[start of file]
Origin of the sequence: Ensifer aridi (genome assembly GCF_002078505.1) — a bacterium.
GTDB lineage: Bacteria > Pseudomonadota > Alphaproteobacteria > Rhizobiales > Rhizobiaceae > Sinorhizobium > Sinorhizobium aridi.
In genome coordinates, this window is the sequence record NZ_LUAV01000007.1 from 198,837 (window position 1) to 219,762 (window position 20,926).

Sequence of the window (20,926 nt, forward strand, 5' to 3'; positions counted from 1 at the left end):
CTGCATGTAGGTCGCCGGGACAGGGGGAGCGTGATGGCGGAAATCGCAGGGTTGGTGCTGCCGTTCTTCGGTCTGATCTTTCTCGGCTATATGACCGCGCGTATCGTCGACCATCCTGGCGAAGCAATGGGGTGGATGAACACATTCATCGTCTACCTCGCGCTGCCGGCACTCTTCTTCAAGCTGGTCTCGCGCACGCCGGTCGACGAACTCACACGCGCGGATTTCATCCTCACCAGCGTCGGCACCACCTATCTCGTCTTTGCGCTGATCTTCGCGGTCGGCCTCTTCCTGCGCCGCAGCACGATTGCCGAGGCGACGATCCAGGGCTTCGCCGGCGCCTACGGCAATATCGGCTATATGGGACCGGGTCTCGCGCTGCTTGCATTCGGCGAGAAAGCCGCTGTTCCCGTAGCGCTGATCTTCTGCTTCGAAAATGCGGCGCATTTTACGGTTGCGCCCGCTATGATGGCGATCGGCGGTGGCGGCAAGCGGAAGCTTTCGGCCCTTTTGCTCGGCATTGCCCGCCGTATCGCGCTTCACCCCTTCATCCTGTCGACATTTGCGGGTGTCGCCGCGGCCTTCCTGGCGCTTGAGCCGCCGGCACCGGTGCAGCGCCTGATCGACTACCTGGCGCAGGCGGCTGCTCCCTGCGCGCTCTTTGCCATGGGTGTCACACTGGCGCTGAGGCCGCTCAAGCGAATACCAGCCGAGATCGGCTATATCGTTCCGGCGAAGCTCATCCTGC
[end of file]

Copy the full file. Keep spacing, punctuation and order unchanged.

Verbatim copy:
Origin of the sequence: Ensifer aridi (genome assembly GCF_002078505.1) — a bacterium.
GTDB lineage: Bacteria > Pseudomonadota > Alphaproteobacteria > Rhizobiales > Rhizobiaceae > Sinorhizobium > Sinorhizobium aridi.
In genome coordinates, this window is the sequence record NZ_LUAV01000007.1 from 198,837 (window position 1) to 219,762 (window position 20,926).

Sequence of the window (20,926 nt, forward strand, 5' to 3'; positions counted from 1 at the left end):
CTGCATGTAGGTCGCCGGGACAGGGGGAGCGTGATGGCGGAAATCGCAGGGTTGGTGCTGCCGTTCTTCGGTCTGATCTTTCTCGGCTATATGACCGCGCGTATCGTCGACCATCCTGGCGAAGCAATGGGGTGGATGAACACATTCATCGTCTACCTCGCGCTGCCGGCACTCTTCTTCAAGCTGGTCTCGCGCACGCCGGTCGACGAACTCACACGCGCGGATTTCATCCTCACCAGCGTCGGCACCACCTATCTCGTCTTTGCGCTGATCTTCGCGGTCGGCCTCTTCCTGCGCCGCAGCACGATTGCCGAGGCGACGATCCAGGGCTTCGCCGGCGCCTACGGCAATATCGGCTATATGGGACCGGGTCTCGCGCTGCTTGCATTCGGCGAGAAAGCCGCTGTTCCCGTAGCGCTGATCTTCTGCTTCGAAAATGCGGCGCATTTTACGGTTGCGCCCGCTATGATGGCGATCGGCGGTGGCGGCAAGCGGAAGCTTTCGGCCCTTTTGCTCGGCATTGCCCGCCGTATCGCGCTTCACCCCTTCATCCTGTCGACATTTGCGGGTGTCGCCGCGGCCTTCCTGGCGCTTGAGCCGCCGGCACCGGTGCAGCGCCTGATCGACTACCTGGCGCAGGCGGCTGCTCCCTGCGCGCTCTTTGCCATGGGTGTCACACTGGCGCTGAGGCCGCTCAAGCGAATACCAGCCGAGATCGGCTATATCGTTCCGGCGAAGCTCATCCTGC